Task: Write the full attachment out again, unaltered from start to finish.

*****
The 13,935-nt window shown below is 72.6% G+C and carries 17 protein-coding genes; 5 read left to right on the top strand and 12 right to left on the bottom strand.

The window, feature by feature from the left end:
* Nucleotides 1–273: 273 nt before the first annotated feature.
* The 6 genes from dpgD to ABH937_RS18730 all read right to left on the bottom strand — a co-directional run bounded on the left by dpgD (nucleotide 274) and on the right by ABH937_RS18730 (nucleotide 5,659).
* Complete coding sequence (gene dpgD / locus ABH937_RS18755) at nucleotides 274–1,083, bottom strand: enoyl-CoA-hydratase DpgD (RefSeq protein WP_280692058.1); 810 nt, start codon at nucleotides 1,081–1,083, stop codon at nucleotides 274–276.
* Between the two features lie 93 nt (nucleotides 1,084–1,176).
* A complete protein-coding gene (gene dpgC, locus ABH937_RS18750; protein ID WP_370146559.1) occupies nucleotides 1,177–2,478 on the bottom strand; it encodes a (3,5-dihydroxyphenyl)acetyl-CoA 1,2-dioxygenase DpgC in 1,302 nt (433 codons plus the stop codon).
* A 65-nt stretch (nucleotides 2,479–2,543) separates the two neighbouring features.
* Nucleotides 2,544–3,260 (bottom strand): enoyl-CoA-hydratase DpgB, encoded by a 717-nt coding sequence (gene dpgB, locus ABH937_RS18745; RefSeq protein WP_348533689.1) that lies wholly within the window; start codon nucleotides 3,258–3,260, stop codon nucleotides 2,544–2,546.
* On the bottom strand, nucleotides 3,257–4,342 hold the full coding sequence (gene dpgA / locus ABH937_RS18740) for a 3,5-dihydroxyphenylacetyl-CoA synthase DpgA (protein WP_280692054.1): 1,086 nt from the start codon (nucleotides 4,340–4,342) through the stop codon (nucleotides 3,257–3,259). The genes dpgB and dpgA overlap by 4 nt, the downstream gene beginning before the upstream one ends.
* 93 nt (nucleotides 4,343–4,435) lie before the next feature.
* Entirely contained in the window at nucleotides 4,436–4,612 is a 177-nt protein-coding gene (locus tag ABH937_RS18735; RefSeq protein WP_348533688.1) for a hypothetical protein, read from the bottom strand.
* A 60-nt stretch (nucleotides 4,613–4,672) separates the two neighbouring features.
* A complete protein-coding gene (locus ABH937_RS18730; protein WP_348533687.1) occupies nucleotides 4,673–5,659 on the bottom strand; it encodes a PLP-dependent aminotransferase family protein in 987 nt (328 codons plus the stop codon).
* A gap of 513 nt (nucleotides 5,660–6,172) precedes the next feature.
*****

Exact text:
The 13,935-nt window shown below is 72.6% G+C and carries 17 protein-coding genes; 5 read left to right on the top strand and 12 right to left on the bottom strand.

The window, feature by feature from the left end:
* Nucleotides 1–273: 273 nt before the first annotated feature.
* The 6 genes from dpgD to ABH937_RS18730 all read right to left on the bottom strand — a co-directional run bounded on the left by dpgD (nucleotide 274) and on the right by ABH937_RS18730 (nucleotide 5,659).
* Complete coding sequence (gene dpgD / locus ABH937_RS18755) at nucleotides 274–1,083, bottom strand: enoyl-CoA-hydratase DpgD (RefSeq protein WP_280692058.1); 810 nt, start codon at nucleotides 1,081–1,083, stop codon at nucleotides 274–276.
* Between the two features lie 93 nt (nucleotides 1,084–1,176).
* A complete protein-coding gene (gene dpgC, locus ABH937_RS18750; protein ID WP_370146559.1) occupies nucleotides 1,177–2,478 on the bottom strand; it encodes a (3,5-dihydroxyphenyl)acetyl-CoA 1,2-dioxygenase DpgC in 1,302 nt (433 codons plus the stop codon).
* A 65-nt stretch (nucleotides 2,479–2,543) separates the two neighbouring features.
* Nucleotides 2,544–3,260 (bottom strand): enoyl-CoA-hydratase DpgB, encoded by a 717-nt coding sequence (gene dpgB, locus ABH937_RS18745; RefSeq protein WP_348533689.1) that lies wholly within the window; start codon nucleotides 3,258–3,260, stop codon nucleotides 2,544–2,546.
* On the bottom strand, nucleotides 3,257–4,342 hold the full coding sequence (gene dpgA / locus ABH937_RS18740) for a 3,5-dihydroxyphenylacetyl-CoA synthase DpgA (protein WP_280692054.1): 1,086 nt from the start codon (nucleotides 4,340–4,342) through the stop codon (nucleotides 3,257–3,259). The genes dpgB and dpgA overlap by 4 nt, the downstream gene beginning before the upstream one ends.
* 93 nt (nucleotides 4,343–4,435) lie before the next feature.
* Entirely contained in the window at nucleotides 4,436–4,612 is a 177-nt protein-coding gene (locus tag ABH937_RS18735; RefSeq protein WP_348533688.1) for a hypothetical protein, read from the bottom strand.
* A 60-nt stretch (nucleotides 4,613–4,672) separates the two neighbouring features.
* A complete protein-coding gene (locus ABH937_RS18730; protein WP_348533687.1) occupies nucleotides 4,673–5,659 on the bottom strand; it encodes a PLP-dependent aminotransferase family protein in 987 nt (328 codons plus the stop codon).
* A gap of 513 nt (nucleotides 5,660–6,172) precedes the next feature.